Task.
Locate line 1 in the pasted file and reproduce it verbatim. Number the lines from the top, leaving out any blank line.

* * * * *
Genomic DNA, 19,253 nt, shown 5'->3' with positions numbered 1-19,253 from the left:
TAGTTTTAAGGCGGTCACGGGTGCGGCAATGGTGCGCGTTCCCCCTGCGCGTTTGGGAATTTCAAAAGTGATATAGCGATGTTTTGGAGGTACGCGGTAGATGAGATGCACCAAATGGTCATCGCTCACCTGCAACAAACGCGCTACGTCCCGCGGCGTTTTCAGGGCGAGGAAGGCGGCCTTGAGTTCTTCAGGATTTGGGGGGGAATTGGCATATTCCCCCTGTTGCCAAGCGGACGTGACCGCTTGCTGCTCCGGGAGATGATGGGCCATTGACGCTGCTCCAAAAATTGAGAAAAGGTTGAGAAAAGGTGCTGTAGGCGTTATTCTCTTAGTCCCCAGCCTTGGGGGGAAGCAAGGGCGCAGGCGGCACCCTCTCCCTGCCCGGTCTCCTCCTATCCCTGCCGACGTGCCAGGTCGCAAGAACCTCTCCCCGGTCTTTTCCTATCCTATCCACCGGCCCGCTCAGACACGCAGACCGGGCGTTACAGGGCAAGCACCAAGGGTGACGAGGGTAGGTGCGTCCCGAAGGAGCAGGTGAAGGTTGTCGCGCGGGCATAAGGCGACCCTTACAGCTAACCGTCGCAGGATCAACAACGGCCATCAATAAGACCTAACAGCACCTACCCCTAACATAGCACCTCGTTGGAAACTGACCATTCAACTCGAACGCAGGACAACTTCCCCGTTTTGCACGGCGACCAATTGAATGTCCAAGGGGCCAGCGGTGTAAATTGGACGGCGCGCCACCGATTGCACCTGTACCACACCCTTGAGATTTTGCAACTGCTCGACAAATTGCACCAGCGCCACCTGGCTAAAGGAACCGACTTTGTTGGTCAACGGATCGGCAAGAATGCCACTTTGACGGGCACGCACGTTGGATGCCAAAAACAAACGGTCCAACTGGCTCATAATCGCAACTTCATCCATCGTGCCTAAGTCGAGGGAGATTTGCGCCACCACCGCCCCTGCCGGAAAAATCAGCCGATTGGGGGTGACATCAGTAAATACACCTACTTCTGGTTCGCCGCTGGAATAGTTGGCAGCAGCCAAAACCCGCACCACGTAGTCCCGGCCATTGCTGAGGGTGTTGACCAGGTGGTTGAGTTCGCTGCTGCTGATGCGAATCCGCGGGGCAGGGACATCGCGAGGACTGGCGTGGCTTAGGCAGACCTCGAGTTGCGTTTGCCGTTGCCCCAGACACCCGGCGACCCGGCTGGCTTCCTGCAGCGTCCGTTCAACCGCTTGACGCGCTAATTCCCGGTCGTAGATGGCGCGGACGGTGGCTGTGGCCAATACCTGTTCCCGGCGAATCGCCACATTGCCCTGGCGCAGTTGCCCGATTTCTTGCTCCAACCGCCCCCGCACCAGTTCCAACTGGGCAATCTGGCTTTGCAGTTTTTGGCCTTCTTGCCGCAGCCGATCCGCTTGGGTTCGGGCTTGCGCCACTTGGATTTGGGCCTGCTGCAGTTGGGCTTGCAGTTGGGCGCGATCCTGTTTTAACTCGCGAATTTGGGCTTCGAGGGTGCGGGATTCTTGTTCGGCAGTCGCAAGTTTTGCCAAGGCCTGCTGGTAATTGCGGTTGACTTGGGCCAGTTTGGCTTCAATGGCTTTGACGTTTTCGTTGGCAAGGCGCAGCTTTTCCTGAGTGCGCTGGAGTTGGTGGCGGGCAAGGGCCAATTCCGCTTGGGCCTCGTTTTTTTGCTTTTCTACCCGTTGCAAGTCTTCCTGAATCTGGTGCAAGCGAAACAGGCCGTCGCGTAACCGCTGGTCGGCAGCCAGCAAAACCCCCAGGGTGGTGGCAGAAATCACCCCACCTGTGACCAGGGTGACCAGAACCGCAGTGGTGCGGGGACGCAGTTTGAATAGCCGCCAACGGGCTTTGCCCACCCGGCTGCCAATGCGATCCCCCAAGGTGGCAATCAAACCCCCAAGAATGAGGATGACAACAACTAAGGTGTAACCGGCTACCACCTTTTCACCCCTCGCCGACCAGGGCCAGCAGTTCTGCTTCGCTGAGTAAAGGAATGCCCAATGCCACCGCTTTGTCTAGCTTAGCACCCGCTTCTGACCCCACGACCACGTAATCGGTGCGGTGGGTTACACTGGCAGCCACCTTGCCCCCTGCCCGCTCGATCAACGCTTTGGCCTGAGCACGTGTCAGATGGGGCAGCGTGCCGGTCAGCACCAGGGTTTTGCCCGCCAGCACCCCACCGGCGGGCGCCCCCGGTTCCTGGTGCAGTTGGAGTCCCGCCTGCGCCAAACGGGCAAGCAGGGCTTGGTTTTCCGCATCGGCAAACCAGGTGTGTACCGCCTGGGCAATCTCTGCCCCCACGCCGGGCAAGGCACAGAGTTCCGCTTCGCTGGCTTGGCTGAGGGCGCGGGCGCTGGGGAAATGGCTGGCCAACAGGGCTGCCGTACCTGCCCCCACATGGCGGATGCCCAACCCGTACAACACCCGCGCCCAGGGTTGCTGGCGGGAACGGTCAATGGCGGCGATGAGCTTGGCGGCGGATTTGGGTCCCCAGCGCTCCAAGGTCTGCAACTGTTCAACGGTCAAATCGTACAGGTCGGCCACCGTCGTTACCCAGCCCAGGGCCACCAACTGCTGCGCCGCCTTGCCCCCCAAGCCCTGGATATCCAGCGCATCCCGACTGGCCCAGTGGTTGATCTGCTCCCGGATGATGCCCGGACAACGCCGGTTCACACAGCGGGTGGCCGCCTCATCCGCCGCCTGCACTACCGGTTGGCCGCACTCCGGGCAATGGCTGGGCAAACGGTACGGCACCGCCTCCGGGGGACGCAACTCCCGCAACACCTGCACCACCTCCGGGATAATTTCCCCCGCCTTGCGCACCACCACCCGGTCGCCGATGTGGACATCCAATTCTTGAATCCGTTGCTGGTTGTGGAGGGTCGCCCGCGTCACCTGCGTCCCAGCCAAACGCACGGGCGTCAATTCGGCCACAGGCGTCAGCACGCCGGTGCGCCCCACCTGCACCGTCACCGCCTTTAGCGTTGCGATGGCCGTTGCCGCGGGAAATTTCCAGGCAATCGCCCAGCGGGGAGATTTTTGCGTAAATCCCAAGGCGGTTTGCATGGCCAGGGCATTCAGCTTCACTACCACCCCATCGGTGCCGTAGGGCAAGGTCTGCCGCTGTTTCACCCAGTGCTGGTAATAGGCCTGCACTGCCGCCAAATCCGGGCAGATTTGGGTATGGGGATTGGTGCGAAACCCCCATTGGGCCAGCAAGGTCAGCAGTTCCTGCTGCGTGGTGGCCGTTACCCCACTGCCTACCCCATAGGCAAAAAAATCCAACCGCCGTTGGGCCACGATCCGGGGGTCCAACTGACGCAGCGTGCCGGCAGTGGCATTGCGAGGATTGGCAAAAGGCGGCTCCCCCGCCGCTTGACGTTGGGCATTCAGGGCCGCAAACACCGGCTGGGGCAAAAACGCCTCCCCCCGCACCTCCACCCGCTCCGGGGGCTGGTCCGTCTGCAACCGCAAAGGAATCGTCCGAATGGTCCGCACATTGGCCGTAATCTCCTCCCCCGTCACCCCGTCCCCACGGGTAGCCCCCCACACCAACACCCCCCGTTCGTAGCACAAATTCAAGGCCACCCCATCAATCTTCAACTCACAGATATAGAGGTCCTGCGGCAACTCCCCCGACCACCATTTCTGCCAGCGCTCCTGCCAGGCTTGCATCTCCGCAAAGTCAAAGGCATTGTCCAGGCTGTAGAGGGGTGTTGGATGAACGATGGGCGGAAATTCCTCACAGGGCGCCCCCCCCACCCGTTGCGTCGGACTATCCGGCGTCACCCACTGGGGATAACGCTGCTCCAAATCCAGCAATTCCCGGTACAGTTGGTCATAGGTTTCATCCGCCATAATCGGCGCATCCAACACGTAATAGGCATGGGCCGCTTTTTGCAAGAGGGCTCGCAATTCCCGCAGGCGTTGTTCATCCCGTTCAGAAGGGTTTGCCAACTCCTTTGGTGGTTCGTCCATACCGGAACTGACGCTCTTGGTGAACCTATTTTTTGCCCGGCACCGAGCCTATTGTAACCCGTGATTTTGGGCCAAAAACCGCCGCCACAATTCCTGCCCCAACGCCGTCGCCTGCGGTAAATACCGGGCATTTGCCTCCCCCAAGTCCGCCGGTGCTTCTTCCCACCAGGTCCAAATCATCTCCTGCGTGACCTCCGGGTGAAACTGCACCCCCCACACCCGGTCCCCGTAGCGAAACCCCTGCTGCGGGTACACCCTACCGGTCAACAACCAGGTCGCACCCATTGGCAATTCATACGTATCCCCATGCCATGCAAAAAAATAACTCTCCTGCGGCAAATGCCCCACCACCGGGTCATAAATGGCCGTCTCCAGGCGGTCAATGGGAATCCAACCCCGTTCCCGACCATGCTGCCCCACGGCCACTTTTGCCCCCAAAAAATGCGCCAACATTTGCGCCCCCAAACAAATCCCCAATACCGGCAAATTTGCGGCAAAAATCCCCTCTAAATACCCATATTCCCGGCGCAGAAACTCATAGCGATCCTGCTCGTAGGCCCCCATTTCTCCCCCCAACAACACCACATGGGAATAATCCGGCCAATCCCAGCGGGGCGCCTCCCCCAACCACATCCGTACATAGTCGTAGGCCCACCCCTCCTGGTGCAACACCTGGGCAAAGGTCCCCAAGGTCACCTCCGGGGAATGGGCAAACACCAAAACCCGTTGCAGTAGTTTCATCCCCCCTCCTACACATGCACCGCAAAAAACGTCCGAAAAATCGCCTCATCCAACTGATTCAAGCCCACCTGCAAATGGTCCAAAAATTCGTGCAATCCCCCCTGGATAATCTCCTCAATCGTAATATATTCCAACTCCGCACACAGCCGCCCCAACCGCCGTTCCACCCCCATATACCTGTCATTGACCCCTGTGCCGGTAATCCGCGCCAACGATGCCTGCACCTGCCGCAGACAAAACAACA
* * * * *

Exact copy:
Genomic DNA, 19,253 nt, shown 5'->3' with positions numbered 1-19,253 from the left: